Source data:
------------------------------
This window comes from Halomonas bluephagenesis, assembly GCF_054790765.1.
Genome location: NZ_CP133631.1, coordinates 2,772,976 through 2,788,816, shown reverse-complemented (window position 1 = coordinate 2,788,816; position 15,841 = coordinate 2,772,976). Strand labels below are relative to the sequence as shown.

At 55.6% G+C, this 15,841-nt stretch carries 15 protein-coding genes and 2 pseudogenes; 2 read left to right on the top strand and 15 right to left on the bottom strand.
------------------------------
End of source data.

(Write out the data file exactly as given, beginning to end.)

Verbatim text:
This window comes from Halomonas bluephagenesis, assembly GCF_054790765.1.
Genome location: NZ_CP133631.1, coordinates 2,772,976 through 2,788,816, shown reverse-complemented (window position 1 = coordinate 2,788,816; position 15,841 = coordinate 2,772,976). Strand labels below are relative to the sequence as shown.

At 55.6% G+C, this 15,841-nt stretch carries 15 protein-coding genes and 2 pseudogenes; 2 read left to right on the top strand and 15 right to left on the bottom strand.